US7372390B2 - Analog-digital converter circuit - Google Patents

Analog-digital converter circuit Download PDF

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US7372390B2
US7372390B2 US11/655,172 US65517207A US7372390B2 US 7372390 B2 US7372390 B2 US 7372390B2 US 65517207 A US65517207 A US 65517207A US 7372390 B2 US7372390 B2 US 7372390B2
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US20070188367A1 (en
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Toshimi Yamada
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Lapis Semiconductor Co Ltd
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Oki Electric Industry Co Ltd
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    • HELECTRICITY
    • H03BASIC ELECTRONIC CIRCUITRY
    • H03MCODING; DECODING; CODE CONVERSION IN GENERAL
    • H03M1/00Analogue/digital conversion; Digital/analogue conversion
    • H03M1/12Analogue/digital converters
    • H03M1/1205Multiplexed conversion systems
    • H03M1/123Simultaneous, i.e. using one converter per channel but with common control or reference circuits for multiple converters

Abstract

The present invention provides a multi-input A/D converter circuit capable of shorting a conversion time without increasing its layout area and current consumption. When a most significant bit of a binary counter is “L”, individual input signals are sampled by a sample and hold unit, and digital signals held in respective data holders are sequentially selected by a selector. When the most significant bit is brought to “H”, the respective input signals are held as analog signals and compared with each of reference voltages produced corresponding to a digital signal by a DAC. When decision signals outputted from comparators are changed from “L” to “H”, the digital signal at that time is held in the individual data holders as digital signals.

Description

BACKGROUND OF THE INVENTION

The present invention relates to an analog/digital (hereinafter called “A/D”) converter circuit, and particularly to a multi-input A/D converter circuit.

FIG. 2 is a schematic configuration diagram of a conventional A/D converter circuit.

The present A/D converter circuit performs processing on a multi-input and has input terminals 11 i respectively inputted with analog input signals INi (where i=1 to 256). Capacitors 13 i and buffers 14 i are respectively connected to the input terminals 11 i via switches 12 i. The capacitors 13 i respectively hold the input signals INi sampled by the switches 12 i and have other ends connected to a ground potential GND. The buffers 14 i are used to output the voltages (input signals INi) held in the capacitors 13 i at low impedance without changing the voltages. The buffers 14 i are constituted of voltage-follower connected operational amplifiers or the like. A node NA is connected to the output sides of the buffers 14 i via switches 15 i. An A/D converter (hereinafter called “ADC”) 16 is connected to the node NA. A digital output signal OUT is outputted from the ADC 16.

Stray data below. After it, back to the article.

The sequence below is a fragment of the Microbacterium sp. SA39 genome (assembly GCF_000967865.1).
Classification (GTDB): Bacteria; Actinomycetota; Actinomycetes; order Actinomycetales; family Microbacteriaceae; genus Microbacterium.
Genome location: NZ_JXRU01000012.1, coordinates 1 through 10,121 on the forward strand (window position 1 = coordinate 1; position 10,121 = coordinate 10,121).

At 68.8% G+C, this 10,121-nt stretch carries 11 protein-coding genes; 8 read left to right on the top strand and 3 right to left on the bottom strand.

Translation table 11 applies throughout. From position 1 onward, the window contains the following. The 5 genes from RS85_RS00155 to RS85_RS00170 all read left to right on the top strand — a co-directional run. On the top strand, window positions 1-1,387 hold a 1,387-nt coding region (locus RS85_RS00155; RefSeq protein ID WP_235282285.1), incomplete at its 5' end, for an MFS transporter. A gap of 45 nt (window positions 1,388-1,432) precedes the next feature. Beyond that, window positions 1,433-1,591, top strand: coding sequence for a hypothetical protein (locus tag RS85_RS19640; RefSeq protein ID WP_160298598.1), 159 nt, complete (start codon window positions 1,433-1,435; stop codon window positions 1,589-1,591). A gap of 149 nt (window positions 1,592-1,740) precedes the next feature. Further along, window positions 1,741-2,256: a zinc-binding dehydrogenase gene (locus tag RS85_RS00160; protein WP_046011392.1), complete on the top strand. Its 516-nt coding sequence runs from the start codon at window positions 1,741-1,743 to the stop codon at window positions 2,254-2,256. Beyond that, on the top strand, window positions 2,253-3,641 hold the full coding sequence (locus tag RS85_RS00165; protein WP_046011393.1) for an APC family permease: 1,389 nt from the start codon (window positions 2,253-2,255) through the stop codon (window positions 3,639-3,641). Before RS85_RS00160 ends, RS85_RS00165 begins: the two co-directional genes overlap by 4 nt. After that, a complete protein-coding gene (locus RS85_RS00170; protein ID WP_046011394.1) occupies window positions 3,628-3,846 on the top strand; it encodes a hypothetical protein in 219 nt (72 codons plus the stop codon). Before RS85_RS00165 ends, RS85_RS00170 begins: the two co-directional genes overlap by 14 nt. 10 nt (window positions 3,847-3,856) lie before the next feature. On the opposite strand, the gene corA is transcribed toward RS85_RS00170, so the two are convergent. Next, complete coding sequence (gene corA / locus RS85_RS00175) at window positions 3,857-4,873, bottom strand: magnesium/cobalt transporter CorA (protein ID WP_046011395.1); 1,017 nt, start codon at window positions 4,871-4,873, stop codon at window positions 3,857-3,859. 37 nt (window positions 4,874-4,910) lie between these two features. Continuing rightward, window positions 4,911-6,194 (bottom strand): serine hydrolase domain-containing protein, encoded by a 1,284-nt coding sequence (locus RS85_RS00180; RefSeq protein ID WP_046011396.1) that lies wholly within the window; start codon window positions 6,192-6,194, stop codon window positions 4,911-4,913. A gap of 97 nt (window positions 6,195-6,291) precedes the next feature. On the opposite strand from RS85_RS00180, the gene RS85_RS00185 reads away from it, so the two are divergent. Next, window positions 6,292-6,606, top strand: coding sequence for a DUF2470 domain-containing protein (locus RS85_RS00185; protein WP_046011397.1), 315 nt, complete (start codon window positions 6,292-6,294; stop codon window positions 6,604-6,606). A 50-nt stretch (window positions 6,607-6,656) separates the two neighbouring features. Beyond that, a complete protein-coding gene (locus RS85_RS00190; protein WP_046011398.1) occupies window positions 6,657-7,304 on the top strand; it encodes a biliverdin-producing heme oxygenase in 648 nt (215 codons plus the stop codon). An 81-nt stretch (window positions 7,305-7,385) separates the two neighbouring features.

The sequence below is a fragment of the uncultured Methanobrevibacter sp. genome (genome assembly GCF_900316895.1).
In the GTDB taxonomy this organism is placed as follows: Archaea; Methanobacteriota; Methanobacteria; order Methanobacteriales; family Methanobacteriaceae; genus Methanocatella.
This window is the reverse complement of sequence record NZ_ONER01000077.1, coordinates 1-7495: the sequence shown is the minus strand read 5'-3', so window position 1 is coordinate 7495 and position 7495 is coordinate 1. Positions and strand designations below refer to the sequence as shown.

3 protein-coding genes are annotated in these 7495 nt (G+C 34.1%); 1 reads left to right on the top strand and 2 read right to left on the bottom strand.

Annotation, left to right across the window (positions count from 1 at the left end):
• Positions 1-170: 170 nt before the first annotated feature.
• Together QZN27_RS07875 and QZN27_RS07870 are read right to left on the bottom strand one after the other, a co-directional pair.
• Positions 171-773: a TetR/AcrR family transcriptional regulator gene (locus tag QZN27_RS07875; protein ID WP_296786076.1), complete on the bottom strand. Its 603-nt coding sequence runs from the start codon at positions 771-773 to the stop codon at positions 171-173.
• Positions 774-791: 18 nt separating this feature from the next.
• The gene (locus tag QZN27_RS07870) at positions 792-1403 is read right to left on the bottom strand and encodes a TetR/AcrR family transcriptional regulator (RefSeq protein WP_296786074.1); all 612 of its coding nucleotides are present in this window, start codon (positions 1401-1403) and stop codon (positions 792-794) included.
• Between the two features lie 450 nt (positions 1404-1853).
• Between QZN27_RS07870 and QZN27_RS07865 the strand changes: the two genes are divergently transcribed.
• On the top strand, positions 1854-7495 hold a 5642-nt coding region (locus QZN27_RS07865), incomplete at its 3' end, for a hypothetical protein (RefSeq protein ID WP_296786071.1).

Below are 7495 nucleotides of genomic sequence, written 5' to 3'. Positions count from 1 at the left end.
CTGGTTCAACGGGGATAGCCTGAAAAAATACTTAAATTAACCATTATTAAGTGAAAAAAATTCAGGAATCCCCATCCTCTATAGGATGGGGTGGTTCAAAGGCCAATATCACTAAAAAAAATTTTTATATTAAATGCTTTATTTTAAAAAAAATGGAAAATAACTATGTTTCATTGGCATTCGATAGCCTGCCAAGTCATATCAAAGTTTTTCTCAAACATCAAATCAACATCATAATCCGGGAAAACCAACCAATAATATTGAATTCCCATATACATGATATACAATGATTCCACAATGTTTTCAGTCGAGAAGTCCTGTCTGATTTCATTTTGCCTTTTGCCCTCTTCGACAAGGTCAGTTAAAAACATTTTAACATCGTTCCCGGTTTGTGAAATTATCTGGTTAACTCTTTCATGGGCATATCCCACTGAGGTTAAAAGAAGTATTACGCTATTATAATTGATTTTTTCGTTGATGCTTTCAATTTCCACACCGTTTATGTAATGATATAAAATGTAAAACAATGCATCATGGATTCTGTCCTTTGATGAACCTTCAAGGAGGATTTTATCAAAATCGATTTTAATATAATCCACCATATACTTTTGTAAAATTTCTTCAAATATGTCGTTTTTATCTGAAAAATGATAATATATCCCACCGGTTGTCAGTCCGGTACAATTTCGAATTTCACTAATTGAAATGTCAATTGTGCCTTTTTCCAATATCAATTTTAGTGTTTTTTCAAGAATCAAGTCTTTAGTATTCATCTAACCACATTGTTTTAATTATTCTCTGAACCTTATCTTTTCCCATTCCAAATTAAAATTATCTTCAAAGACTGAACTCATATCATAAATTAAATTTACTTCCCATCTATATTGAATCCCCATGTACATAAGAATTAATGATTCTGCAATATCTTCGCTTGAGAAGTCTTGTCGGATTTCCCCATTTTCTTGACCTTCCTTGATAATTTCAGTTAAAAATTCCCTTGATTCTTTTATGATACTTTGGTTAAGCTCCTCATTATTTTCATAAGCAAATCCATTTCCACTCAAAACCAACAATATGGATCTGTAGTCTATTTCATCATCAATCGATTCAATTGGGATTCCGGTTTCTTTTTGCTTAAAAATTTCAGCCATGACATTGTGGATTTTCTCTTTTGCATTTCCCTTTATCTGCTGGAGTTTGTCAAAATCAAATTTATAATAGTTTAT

In the A/D converter circuit, all the switches 12 1 through 12 256 are turned on during a sampling period, and the input signals IN1 through IN256 are applied to their corresponding capacitors 13 1 through 13 256. At this time, the switches 15 1 through 15 256 are all off. When the sampling period is ended, all the switches 12 1 through 12 256 are turned off and hence the input signals IN1 through IN256 are retained in their corresponding capacitors 13 1 through 13 256, so that a hold period is reached.

When the hold period is reached, the switch 15 1 is first turned on so that the same voltage as the input signal IN1 held in the capacitor 13 1 is outputted from the buffer 14 1 to the node NA through the switch 15 1. Then, the analog voltage of the node NA is converted into a digital signal by the ADC 16, which in turn is outputted as an output signal OUT.

Next, the switch 15 1 is turned off and the switch 15 2 is turned on. Then, the same voltage as the input signal IN2 retained in the capacitor 13 2 is outputted from the buffer 14 2 to the node NA through the switch 15 2 and converted into a digital signal by the ADC 16, which in turn is outputted as an output signal OUT. Thus, the output voltages of the buffers 14 1 through 14 256 are sequentially switched by the switches 15 1 through 15 256 and converted into their corresponding digital signals in turn by the ADC 16.

The above prior refers to a patent document 1 (Japanese Unexamined Patent Publication No. Hei 7(1995)-38439).

The A/D converter circuit involves, however, the following problems.